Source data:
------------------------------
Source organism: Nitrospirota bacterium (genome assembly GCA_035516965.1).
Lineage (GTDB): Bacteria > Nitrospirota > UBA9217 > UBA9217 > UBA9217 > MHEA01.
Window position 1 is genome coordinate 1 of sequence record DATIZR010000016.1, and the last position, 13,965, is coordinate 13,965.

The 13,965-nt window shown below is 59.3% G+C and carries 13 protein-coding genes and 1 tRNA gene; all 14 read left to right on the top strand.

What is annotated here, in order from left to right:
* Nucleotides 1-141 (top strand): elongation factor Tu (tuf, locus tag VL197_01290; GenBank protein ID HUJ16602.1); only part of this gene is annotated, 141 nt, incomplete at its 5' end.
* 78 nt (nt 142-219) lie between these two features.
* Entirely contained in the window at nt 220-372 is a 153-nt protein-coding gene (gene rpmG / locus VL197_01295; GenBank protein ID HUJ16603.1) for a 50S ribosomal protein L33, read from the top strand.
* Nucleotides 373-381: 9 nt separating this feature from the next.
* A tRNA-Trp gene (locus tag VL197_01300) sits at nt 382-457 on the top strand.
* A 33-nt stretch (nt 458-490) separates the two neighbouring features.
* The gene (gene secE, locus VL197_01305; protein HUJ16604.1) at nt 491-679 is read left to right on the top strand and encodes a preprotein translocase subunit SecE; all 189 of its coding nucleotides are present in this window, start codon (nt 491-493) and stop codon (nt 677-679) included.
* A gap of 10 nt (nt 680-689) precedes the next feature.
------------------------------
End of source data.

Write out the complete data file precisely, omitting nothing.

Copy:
Source organism: Nitrospirota bacterium (genome assembly GCA_035516965.1).
Lineage (GTDB): Bacteria > Nitrospirota > UBA9217 > UBA9217 > UBA9217 > MHEA01.
Window position 1 is genome coordinate 1 of sequence record DATIZR010000016.1, and the last position, 13,965, is coordinate 13,965.

The 13,965-nt window shown below is 59.3% G+C and carries 13 protein-coding genes and 1 tRNA gene; all 14 read left to right on the top strand.

What is annotated here, in order from left to right:
* Nucleotides 1-141 (top strand): elongation factor Tu (tuf, locus tag VL197_01290; GenBank protein ID HUJ16602.1); only part of this gene is annotated, 141 nt, incomplete at its 5' end.
* 78 nt (nt 142-219) lie between these two features.
* Entirely contained in the window at nt 220-372 is a 153-nt protein-coding gene (gene rpmG / locus VL197_01295; GenBank protein ID HUJ16603.1) for a 50S ribosomal protein L33, read from the top strand.
* Nucleotides 373-381: 9 nt separating this feature from the next.
* A tRNA-Trp gene (locus tag VL197_01300) sits at nt 382-457 on the top strand.
* A 33-nt stretch (nt 458-490) separates the two neighbouring features.
* The gene (gene secE, locus VL197_01305; protein HUJ16604.1) at nt 491-679 is read left to right on the top strand and encodes a preprotein translocase subunit SecE; all 189 of its coding nucleotides are present in this window, start codon (nt 491-493) and stop codon (nt 677-679) included.
* A gap of 10 nt (nt 680-689) precedes the next feature.